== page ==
The History of Plastic

For centuries, the world exclusively used pure natural resources extracted from the environment. These materials include metal, and wood. Also, ivory, tortoiseshell, horn and other animal derived products. The first synthetic plastic polymer was developed by John Wesley Hyatt in 1869. The discovery spurred excitement. People were intrigued by the idea of an artificial material. Improvements in plastics followed in time, until plastic became an integral aspect of modern society. Innovations in the medical, manufacturing and construction industries followed increasing quality of life. Single use plastic packaging, durable disposable grocery bags, and Barbie became staples of America. But life in plastic is not so fantastic. The Science History Institute unfolds the historical case against plastic as so:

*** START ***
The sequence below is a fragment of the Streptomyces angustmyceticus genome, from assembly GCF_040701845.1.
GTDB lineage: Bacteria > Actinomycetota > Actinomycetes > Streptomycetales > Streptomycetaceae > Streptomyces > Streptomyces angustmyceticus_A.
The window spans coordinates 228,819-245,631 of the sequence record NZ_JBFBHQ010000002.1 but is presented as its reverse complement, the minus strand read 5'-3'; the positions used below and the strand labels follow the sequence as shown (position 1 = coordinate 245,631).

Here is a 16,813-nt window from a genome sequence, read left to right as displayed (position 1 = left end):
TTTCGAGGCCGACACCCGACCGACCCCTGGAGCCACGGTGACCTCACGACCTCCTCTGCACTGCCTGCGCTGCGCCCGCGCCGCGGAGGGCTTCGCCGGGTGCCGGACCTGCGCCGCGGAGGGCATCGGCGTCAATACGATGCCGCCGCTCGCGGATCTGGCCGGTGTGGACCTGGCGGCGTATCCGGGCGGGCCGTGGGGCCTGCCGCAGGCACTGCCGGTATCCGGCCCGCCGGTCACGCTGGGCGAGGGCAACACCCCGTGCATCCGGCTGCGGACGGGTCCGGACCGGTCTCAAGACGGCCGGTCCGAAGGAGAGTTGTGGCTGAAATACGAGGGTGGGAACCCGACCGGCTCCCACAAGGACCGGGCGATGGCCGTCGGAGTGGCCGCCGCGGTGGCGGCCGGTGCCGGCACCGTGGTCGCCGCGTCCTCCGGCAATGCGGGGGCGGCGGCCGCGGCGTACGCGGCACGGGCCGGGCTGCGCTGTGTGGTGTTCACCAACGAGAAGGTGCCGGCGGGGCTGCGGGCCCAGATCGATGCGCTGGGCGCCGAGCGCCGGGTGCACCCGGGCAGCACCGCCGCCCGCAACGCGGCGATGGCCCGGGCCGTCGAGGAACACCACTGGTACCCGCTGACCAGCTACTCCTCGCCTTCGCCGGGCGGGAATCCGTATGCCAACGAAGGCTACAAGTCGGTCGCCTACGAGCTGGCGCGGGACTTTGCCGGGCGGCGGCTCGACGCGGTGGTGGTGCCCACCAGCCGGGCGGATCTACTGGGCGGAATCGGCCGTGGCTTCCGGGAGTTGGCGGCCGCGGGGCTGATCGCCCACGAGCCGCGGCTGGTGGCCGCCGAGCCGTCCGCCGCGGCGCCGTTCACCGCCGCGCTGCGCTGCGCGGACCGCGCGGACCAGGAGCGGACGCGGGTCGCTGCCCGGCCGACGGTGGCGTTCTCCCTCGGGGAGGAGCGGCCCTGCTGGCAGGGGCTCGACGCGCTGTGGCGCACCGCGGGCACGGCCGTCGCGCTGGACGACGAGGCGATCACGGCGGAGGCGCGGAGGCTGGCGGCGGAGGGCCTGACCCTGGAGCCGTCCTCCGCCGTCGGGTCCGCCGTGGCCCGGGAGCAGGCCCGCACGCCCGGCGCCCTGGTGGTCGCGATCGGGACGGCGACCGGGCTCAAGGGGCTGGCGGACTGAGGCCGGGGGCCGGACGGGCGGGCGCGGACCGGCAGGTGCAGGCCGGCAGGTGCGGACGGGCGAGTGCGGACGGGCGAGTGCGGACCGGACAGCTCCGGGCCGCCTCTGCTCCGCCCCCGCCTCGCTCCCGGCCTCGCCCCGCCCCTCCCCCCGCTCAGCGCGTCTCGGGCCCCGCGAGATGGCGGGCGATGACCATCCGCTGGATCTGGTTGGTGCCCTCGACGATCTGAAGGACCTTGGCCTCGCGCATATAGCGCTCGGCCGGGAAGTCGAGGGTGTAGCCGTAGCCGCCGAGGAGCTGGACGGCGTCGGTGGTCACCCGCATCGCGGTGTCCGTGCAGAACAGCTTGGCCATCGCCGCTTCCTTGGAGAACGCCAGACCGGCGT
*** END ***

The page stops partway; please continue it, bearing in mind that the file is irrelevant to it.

“Plastic debris in the oceans was first observed in the 1960s, a decade in which Americans became increasingly aware of environmental problems. Rachel Carson’s 1962 book, Silent Spring, exposed the dangers of chemical pesticides. In 1969 a major oil spill occurred off the California coast and the polluted Cuyahoga River in Ohio caught fire, raising concerns about pollution… Plastic’s reputation fell further in the 1970s and 1980s as anxiety about waste increased. Plastic became a special target because, while so many plastic products are disposable, plastic lasts forever in the environment. It was the plastics industry that offered recycling as a solution… However, recycling is far from perfect, and most plastics still end up in landfills or in the environment.”

At Neptune, we have created a plastic that doesn’t pollute the environment. Our plant-based plastic dissolves in water within an hour and biodegrades on land within 10 days. Unlike the biodegradable plastics of the competition, it leaves behind no harmful microplastics. We have the solution.